After making a few more films in South Africa,  Davidtz returned to the United States and settled in Los Angeles, CA. She has appeared in a range of moves and television series, but the bulk of her resume consists of thrillers and horror films, including such greats as "Army of Darkness" (1992), "Fallen" (1998), "The Hole" and "Thirteen Ghosts" (both in 2001), and "The Girl With the Dragon Tattoo". (2011).

After she was was married in 2002, Davidtz output slowed slightly, as she has been tending to family and her two children. She continues to have leading roles in films and television series, and she recently completed work on "Paranoia", a thriller slated for release in 2013.

Monday, December 10, 2012

Worst documentary crew ever?

Ghost Attack on Sutton Street (2012)
Starring: Lee Roberts, Michelle Gant, Pete Cox, Matthew Davies, and Michelle Hare
Director: Philip Gardiner
Rating: One of Ten Stars

A documentary crew follows Haunted Events UK on an investigation of hauntings at the Sutton Street indoor market in this clumsy attempt at making a... well, to be honest, I'm not sure WHAT they were trying to accomplish.

"Ghost Attack on Sutton Street" is either a failed mockumentary, a failed at attempt at making a "ghosts are real" hoax film ala "The Last Exorcism", or a failed promotional film for Haunted Events UK. Whatever the intent, the end result doesn't make the future career prospects of any of the participants seem particularly rosey.

Let's set aside for a moment that the fact that Gardiner and his B-camera man are the worst documentary crew in the history of filmmaking, if this film was supposed to be a real documentary. No camera is EVER pointed where something is supposed to happen--even if the "ghost hunter" is saying, "Over there, something is going to happen with that toy car over there"--the cameras remain on the "ghost hunter" or some other equally uninteresting bit of scenery until someone shouts "Oh my God! Something DID happen over there!"

But, of course, by the time the camera turns to where an event is happening, it's already over--the ghost is done moving a toy car or knocking over a chair, or what have you.

And the supposed evidence of ghosts that Haunted Events UK presents in this film are so hackneyed or transparently clumsy that even the most game middle school girls would be unlikely to be terrified by them. They rank from medium tricks that were stale back when Arthur Conan Doyle was being duped by them, to clumsy hoaxes that a child would be able to see through.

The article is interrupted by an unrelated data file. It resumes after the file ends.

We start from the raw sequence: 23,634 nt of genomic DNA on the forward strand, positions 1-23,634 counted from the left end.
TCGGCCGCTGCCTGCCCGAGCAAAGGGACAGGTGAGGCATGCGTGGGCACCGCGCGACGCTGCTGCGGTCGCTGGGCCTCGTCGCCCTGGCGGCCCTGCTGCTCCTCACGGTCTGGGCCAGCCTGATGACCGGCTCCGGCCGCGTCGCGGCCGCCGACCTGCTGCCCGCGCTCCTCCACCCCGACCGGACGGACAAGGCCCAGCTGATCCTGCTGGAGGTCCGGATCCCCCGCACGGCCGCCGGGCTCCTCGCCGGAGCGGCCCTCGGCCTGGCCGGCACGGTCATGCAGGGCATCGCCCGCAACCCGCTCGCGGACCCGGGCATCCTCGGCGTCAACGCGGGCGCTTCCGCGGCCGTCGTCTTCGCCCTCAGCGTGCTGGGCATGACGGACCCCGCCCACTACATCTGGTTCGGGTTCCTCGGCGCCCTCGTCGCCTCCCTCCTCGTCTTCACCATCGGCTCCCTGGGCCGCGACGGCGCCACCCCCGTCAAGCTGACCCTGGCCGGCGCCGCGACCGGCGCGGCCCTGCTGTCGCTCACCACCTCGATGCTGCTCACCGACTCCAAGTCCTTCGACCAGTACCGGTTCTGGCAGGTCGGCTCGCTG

The most lame way the Haunted Events UK tries to "prove" the existence of ghosts to the audience involves toy cars. Toy cares are left sitting on counters and if the car is later found to have been moved, a ghost has been by. Why do ghosts like to play with Matchbox Cars? Who knows. But the toy cars DO get moved... when no one is looking, of course. Or when the "paranormal expert" is looking at a toy car and the camera is conveniently filming something completely irrelevant. The car trick MIGHT be taken as a sign of ghostly activities, because the crew is supposedly the only people inside the building if not for the fact that the "paranormal expert" sends half the team away because it's getting too dangerous due to ghost activity about halfway through the movie. If Haunted Events UK is in the business of staging "haunted house" tours, then it's pretty clear who's moving the cars or rattling chains or what have you. Basically, anyone who rolls their eys at the "my Maglite is blinking, so a ghost must be trying to communicate!" nonsense from SyFy's "Ghosthunters".

I've touched twice on the awful cinematography in the film, but it pales in comparison to the omnipresent, nerve-grating score that does more to undermine the sense of reality that was most likely the goal of the film than the third-rate carnival acts of the Haunted Events UK crew could ever do. It's overblown, tedious, and consistently out of place.